Germany has the magnificent Golden Eagle, Italy the wolf, India the Royal Bengal Tiger, and Uganda the proud crested crane. And our national animal? Perhaps the mighty red deer, or fearsome hunter the otter? Or beautiful barn owl? No. The people (or at least the readers of the BBC Wildlife Magazine) have spoken, and our national animal – the creature that represents Britain – is the humble hedgehog.
At first I was a bit taken aback by this. The hedgehog isn’t exactly top of the foodchain, and in looks, it’s more cute than beautiful or awe inspiring. Hedgehogs remind me of wombles, with their mobile noses. While they’re good at what they do, they’re not the cleverest creatures. They’re not even cuddly. Hedgehogs are more often the butt of jokes than anything else. (How do hedgehogs mate? Carefully.)
But on reflection, hedgehogs are a great choice. There’s something appealingly egalitarian about hedgehogs. You don’t need to live in a national park to stand a chance of seeing one – they live among us, even in urban areas. You don’t need to stake them out for days, in special hides with high powered binoculars. Most nights (when not hibernating) they happily stop and eat just 2 metres from our patio doors, and don’t mind the garden light.
They’re also very inoffensive. Our more impressive animals all have groups of people they’re unpopular with. For deer it’s people whose crops and trees they damage. Foxes are unpopular with poultry keepers, and otters and herons with fishermen and fish farmers. Badgers are meles non grata with cattle farmers, and game keepers often aren’t keen on birds of prey. But hedgehogs? Almost no-one dislikes hedgehogs. As Pat Morris recounts, in his excellent The New Hedgehog Book, a survey of over 1,200 WI members in 1990 found that 98% of respondents liked hedgehogs.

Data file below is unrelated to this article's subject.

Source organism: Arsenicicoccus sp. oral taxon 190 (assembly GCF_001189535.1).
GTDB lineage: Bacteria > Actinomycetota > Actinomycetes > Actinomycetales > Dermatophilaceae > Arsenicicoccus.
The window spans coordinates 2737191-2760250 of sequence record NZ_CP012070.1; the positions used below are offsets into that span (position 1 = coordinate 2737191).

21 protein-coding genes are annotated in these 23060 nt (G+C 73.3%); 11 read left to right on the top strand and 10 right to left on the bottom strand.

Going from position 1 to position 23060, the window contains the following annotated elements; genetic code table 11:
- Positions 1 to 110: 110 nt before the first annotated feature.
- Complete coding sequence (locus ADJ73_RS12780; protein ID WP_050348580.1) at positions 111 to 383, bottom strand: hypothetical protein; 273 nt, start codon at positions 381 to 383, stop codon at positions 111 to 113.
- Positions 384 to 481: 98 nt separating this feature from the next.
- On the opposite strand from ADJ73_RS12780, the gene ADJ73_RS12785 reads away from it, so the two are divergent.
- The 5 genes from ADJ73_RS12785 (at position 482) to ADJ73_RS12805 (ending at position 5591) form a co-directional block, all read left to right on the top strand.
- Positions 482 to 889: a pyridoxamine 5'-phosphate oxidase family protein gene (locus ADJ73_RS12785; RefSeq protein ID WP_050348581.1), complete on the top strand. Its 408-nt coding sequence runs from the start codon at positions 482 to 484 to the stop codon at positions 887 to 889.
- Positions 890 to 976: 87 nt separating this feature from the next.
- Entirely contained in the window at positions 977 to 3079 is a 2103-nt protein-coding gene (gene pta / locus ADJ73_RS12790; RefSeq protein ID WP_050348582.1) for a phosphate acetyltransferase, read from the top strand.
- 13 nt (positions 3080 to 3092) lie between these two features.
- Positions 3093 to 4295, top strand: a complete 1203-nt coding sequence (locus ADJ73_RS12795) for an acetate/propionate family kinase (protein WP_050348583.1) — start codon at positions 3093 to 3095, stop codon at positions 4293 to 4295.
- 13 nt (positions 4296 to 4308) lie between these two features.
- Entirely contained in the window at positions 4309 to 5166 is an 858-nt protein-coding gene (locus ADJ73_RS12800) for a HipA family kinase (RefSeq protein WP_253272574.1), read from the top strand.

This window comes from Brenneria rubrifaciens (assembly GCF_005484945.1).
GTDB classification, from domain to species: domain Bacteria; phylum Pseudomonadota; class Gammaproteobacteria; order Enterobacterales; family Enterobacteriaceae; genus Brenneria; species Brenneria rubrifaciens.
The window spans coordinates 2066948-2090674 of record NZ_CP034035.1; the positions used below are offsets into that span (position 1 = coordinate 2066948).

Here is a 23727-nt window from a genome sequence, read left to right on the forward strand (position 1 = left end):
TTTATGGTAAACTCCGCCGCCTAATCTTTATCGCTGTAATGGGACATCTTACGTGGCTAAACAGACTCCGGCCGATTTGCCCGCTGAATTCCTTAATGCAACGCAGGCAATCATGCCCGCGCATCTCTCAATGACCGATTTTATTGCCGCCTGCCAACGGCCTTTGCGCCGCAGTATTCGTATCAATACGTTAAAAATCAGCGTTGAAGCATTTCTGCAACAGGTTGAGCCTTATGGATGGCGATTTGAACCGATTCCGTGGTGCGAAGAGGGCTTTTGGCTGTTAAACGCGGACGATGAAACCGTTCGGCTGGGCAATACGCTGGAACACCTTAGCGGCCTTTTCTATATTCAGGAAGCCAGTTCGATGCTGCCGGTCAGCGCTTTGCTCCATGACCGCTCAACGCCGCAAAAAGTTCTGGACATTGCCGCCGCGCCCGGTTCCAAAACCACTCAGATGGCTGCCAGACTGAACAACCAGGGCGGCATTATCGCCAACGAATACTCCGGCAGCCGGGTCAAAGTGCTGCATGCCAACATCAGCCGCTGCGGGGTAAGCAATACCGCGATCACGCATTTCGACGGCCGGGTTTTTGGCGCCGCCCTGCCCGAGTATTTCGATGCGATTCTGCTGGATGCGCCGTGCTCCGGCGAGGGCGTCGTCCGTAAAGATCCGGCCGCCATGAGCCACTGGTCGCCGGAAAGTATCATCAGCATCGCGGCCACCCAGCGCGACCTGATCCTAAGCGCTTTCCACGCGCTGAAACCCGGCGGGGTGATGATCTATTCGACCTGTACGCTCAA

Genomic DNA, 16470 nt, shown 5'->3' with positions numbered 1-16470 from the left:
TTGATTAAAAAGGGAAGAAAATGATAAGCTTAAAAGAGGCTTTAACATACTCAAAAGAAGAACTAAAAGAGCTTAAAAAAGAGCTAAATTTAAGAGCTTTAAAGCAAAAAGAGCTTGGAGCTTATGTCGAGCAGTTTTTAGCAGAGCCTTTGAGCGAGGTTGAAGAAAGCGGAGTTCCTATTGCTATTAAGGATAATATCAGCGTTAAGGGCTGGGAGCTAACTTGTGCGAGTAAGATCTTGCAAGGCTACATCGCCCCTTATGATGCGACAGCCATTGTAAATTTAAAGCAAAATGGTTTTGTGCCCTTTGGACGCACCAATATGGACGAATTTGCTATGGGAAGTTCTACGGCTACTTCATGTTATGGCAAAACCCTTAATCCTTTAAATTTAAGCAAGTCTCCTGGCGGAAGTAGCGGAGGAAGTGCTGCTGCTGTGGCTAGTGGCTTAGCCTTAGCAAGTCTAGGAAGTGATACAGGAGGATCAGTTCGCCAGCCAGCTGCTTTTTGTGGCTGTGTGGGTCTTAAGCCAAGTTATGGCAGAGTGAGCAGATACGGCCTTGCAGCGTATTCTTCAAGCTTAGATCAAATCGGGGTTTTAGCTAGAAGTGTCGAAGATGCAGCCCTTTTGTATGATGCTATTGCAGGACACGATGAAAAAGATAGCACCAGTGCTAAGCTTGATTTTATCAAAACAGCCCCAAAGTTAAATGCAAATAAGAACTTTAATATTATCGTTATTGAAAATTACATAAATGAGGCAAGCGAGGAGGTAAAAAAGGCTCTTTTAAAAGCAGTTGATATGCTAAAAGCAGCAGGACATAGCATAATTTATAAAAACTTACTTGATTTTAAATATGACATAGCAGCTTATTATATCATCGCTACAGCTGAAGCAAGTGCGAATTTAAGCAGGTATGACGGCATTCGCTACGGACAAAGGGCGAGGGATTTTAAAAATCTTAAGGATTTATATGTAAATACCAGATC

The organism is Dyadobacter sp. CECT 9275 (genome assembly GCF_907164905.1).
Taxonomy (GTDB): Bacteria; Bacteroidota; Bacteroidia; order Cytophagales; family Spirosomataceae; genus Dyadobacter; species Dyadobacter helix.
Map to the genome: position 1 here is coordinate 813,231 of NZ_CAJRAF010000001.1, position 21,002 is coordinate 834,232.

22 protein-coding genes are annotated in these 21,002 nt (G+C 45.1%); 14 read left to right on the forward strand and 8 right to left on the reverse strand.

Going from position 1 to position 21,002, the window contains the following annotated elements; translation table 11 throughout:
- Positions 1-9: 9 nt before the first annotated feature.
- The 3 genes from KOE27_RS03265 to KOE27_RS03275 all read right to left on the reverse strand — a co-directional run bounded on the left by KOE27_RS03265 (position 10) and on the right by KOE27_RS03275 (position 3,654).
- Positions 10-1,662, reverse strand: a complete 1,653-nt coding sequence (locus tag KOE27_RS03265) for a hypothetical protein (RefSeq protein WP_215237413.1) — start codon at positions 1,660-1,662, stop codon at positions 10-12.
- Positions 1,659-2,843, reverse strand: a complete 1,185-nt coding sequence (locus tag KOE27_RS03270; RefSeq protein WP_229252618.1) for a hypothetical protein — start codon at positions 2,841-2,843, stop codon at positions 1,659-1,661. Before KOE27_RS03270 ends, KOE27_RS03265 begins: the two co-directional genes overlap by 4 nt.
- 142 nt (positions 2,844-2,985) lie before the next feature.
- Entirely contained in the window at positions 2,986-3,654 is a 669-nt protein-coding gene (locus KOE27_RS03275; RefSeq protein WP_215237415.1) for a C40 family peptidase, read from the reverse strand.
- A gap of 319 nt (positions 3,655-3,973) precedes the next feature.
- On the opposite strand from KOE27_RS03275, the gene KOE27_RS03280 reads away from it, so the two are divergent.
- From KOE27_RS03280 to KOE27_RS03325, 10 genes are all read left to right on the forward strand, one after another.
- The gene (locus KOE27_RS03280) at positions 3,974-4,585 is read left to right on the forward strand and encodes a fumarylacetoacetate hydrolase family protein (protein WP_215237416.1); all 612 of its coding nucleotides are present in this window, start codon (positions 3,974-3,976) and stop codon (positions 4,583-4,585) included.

In fact, not only are hedgehogs hard to dislike, they’re positively popular. Gardeners love them because of their insatiable hunger for garden pests. One of my Dragons Den ideas is to start up a hedgehog farm, to sell to gardeners. Disappointingly, the ones that visit our garden seem remarkably uninterested in eating slugs (of which there are plenty). I’ve watched a hedgehog tucking into mealworms, carefully munching around a slug that has climbed into the bowl. But still, despite not pulling their weight in the slug devouring stakes, they’re always a welcome sight in our garden.
So, on reflection, I think the readers of BBC Wildlife Magazine have got it right. Hedgehogs are a great choice for national species. One everyone can get behind. And one that needs everyone to get behind it. According to the People’s Trust for Endangered Species, hedgehog numbers dropped by one third between 2003 and 2012. What was once a common sight is now becoming rarer, and many people I speak to have never seen a hedgehog in real life.
If you’d like to do something to help our prickly national species, there’s some good advice here. Better still, you could become a hedgehog champion as part of Hedgehog Street, and work with your neighbours to create a hedgehog friendly street. Let’s try to make sure that the British national species is around for future generations, and doesn’t become as rare as the Welsh dragon…